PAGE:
Fun with Myth Making: What General Idea Taught Us about Canadian Art History (2009)
“Fun with Mythmaking: What General Idea Taught Us about Canadian Art History,” Canadian Art, 26:4 (Winter 2009), pp. 94-97.
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A Really Good History:
What General Idea Taught Us about Canadian Art History as Performative Fiction
Everybody knows the story: “This is the story of General Idea and the story of what we wanted.” You know, in the 1975 “Glamour” issue of FILE Megazine, when General Idea famously proclaimed, “We wanted to be famous, glamourous and rich. That is to say we wanted to be artists and we knew that if we were famous and glamourous we could say we were artists and we would be.” But not everyone knows the history AA Bronson dreamt of when, in 1983 in Museums by Artists, he wrote, “Someone sometime must write a really good history of Canadian art in the Sixties and Seventies.”
That’s because this history has yet to be written—or has it? Maybe it has taken shape otherwise—in myth perhaps, a category that General Idea liked to counterpoise to history. Myth is an unlikely legitimator and FILE Megazine—implicated as it is in General Idea’s practice—is an unlikely vehicle for this history’s dissemination. Yet in both General Idea’s story and our history, FILE has played a crucial role, this in spite of everyone thinking that the magazine was merely General Idea’s self-serving promotional vehicle.
This is the story of General Idea. And me! And everybody. Or, at least, this is the story of everybody in the Canadian art scene. Canadian, let’s be up front about this right away.
Let’s look at General Idea’s own foundational statement more closely. “This is the story of General Idea,” they said. That is, this is the story they told. It was the methodology of their work, its means of fictional fabrication. Or, this is the story they told themselves. In other words, they didn’t rely on others to tell it. At the same time, this is the story they told themselves, that is, to themselves, for lack of a sustaining history in the void of Canadian culture. Saying so was a fiction to allow them to go on making art in a place where there was no scene.
There is a closer congruence between General Idea’s “story” and our own historical predicament than we might think. And FILE played a mediating role in changing it.
So let’s read FILE again from cover to cover, the complete series handily reprinted in 2008, in order to see from the very start the editors’ (that is, General Idea’s) stated intentions. The editorial in the first issue, published in April 1972, concludes: “FILE is precisely this: the extension and documentation of available space, the authentication and reinforcement of available myths lying within the context of Canadian art today.” A month later, the second issue states: “We began as a mirror of sorts, a transcanada organ of communication within the art scene, a way of looking at the scene and oneself within it…We are a node in the correspondence network, and FILE is evidence of correspondence that passes through General Idea Headquarters; friends, visitors, mail, gossip.”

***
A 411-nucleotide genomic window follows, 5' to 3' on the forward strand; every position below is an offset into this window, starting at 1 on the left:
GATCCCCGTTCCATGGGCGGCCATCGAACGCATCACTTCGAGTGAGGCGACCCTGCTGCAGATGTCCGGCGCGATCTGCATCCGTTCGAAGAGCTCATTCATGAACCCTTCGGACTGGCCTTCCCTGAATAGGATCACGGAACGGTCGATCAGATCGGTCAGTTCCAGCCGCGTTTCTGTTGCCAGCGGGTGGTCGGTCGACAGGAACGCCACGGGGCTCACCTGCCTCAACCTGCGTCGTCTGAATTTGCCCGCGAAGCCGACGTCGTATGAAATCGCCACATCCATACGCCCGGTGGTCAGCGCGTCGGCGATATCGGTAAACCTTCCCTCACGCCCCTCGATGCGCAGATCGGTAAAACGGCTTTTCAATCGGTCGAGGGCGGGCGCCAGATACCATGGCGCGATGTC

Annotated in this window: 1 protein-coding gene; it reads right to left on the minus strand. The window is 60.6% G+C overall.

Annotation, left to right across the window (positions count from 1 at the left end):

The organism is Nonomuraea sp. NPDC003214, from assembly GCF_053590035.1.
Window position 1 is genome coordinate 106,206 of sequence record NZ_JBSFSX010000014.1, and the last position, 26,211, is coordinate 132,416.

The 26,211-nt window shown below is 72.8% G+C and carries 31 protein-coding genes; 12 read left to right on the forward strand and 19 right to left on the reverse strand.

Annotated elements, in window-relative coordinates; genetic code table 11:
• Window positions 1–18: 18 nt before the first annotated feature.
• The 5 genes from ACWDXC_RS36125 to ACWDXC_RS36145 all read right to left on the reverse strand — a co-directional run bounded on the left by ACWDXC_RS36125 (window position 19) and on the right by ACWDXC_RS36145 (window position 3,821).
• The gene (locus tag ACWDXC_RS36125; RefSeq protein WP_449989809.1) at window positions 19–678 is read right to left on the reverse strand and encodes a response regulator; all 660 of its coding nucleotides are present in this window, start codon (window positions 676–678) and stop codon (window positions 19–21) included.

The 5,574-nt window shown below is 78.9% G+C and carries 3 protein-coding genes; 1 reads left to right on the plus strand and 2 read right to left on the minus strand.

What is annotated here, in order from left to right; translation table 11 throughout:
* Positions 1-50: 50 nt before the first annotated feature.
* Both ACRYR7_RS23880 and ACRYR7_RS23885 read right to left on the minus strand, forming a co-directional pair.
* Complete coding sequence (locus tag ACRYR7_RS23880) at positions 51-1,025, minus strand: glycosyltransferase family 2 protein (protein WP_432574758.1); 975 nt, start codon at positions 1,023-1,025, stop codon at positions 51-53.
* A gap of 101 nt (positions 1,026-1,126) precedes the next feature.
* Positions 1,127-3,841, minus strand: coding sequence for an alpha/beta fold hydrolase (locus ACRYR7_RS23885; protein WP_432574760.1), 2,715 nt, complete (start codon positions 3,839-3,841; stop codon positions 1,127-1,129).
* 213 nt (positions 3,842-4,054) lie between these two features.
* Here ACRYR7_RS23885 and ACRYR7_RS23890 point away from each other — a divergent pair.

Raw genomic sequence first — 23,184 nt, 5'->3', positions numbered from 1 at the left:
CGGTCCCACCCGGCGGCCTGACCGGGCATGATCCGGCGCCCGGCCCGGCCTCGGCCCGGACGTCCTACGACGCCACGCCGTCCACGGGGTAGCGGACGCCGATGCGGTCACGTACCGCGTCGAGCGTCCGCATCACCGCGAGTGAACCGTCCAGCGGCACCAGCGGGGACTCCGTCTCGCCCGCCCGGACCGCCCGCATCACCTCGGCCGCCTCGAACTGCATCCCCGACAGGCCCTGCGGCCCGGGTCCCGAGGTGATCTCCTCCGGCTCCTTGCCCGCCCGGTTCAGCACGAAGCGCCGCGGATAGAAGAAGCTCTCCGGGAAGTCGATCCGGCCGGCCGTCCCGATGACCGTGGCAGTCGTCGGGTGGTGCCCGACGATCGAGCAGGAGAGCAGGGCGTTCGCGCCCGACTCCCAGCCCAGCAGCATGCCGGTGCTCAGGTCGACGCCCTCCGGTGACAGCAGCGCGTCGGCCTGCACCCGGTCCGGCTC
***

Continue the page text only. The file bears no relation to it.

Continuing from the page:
Here were FILE’s initial functions as an artists’ publication: disseminator of Image Bank Request Lists (a means for correspondence artists to collect their signature fetish images through the mail in order to then recirculate their obsessive compulsions) and mirror, of sorts, of a particular art scene (a clique, one might at first complain). Myth was the unlikely binding agent of these two functions. If General Idea was “concerned with the web of fact and fiction that binds and releases mythologies,” FILE Megazine was also the fictional vehicle masquerading as a factual magazine for its enactment.
Disseminating the phenomenon of mail art, FILE also described and analyzed it, in the process introducing AA Bronson as one of our finest and most prescient critics. Of course, the analysis partook of the phenomenon itself. The 1973 article “Pablum for the Pablum Eaters,” for instance, was its own image bank, clipped from lifestyle magazines of golden showers and “the future seen in retrospect” (that is, depictions of futurity imagined by the past, particularly images from the streamlined 1940s found in Fortune magazine)—all mimicking the picture/extended-caption format of LIFE magazine. Text re-mythified myth rather than demystifying it. What is myth? It is an “image bank of compulsions.” Archives (and archives are a lasting legacy of General Idea: FILE and General Idea’s work in general are essentially archival in function, not to mention the actual archive they founded as part of The 1984 Miss General Idea Pavillion: Art Metropole) were built up to “generate and stabilize an ongoing body of imagery as myth.” As General Idea wrote a couple of years later, “We moved in on history and occupied images, emptying them of meaning, reducing them to shells”—an operation we now call inhabitation or appropriation. Artists “deactivated” latent cultural myths and incorporated them into their own larger mythological structures, which were ongoing narratives. Description thus created a universe. In scavenging reworked artifacts of their mass cultural inheritance, artists wrote their own histories and in the process rewrote the histories of this inheritance.